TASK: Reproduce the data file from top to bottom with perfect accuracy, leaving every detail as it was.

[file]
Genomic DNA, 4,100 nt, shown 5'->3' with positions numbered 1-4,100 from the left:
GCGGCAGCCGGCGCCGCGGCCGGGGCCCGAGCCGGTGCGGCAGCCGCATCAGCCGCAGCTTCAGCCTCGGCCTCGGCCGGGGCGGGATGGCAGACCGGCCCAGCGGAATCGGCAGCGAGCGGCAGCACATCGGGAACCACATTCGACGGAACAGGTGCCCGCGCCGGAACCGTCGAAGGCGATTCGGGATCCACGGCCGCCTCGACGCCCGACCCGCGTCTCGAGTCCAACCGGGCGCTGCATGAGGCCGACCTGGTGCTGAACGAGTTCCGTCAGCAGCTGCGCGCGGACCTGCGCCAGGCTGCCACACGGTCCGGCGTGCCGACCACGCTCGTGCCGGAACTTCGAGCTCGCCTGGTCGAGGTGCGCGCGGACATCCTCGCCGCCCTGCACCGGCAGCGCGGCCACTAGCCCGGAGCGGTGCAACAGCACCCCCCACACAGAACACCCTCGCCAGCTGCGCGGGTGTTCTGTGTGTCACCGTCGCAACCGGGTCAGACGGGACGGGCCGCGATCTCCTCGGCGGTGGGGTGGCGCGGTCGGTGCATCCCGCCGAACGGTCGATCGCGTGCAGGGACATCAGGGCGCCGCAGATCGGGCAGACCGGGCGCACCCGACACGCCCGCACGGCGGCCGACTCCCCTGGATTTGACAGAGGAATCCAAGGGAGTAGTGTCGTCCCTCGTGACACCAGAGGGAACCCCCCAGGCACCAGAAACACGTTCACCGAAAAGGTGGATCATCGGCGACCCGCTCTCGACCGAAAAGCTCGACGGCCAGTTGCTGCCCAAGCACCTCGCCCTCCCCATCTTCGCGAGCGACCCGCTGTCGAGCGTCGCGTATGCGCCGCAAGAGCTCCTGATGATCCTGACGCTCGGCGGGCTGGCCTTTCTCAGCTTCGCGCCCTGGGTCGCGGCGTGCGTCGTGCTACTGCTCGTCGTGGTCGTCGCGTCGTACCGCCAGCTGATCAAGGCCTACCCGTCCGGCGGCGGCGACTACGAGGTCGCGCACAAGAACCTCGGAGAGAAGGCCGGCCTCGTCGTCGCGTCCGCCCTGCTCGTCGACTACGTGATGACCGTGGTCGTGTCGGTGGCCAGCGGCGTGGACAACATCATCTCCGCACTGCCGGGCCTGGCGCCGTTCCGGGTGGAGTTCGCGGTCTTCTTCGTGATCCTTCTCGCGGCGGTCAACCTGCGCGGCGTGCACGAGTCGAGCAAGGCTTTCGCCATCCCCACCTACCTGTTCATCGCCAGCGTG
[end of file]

Genomic DNA, 4,100 nt, shown 5'->3' with positions numbered 1-4,100 from the left:
GCGGCAGCCGGCGCCGCGGCCGGGGCCCGAGCCGGTGCGGCAGCCGCATCAGCCGCAGCTTCAGCCTCGGCCTCGGCCGGGGCGGGATGGCAGACCGGCCCAGCGGAATCGGCAGCGAGCGGCAGCACATCGGGAACCACATTCGACGGAACAGGTGCCCGCGCCGGAACCGTCGAAGGCGATTCGGGATCCACGGCCGCCTCGACGCCCGACCCGCGTCTCGAGTCCAACCGGGCGCTGCATGAGGCCGACCTGGTGCTGAACGAGTTCCGTCAGCAGCTGCGCGCGGACCTGCGCCAGGCTGCCACACGGTCCGGCGTGCCGACCACGCTCGTGCCGGAACTTCGAGCTCGCCTGGTCGAGGTGCGCGCGGACATCCTCGCCGCCCTGCACCGGCAGCGCGGCCACTAGCCCGGAGCGGTGCAACAGCACCCCCCACACAGAACACCCTCGCCAGCTGCGCGGGTGTTCTGTGTGTCACCGTCGCAACCGGGTCAGACGGGACGGGCCGCGATCTCCTCGGCGGTGGGGTGGCGCGGTCGGTGCATCCCGCCGAACGGTCGATCGCGTGCAGGGACATCAGGGCGCCGCAGATCGGGCAGACCGGGCGCACCCGACACGCCCGCACGGCGGCCGACTCCCCTGGATTTGACAGAGGAATCCAAGGGAGTAGTGTCGTCCCTCGTGACACCAGAGGGAACCCCCCAGGCACCAGAAACACGTTCACCGAAAAGGTGGATCATCGGCGACCCGCTCTCGACCGAAAAGCTCGACGGCCAGTTGCTGCCCAAGCACCTCGCCCTCCCCATCTTCGCGAGCGACCCGCTGTCGAGCGTCGCGTATGCGCCGCAAGAGCTCCTGATGATCCTGACGCTCGGCGGGCTGGCCTTTCTCAGCTTCGCGCCCTGGGTCGCGGCGTGCGTCGTGCTACTGCTCGTCGTGGTCGTCGCGTCGTACCGCCAGCTGATCAAGGCCTACCCGTCCGGCGGCGGCGACTACGAGGTCGCGCACAAGAACCTCGGAGAGAAGGCCGGCCTCGTCGTCGCGTCCGCCCTGCTCGTCGACTACGTGATGACCGTGGTCGTGTCGGTGGCCAGCGGCGTGGACAACATCATCTCCGCACTGCCGGGCCTGGCGCCGTTCCGGGTGGAGTTCGCGGTCTTCTTCGTGATCCTTCTCGCGGCGGTCAACCTGCGCGGCGTGCACGAGTCGAGCAAGGCTTTCGCCATCCCCACCTACCTGTTCATCGCCAGCGTG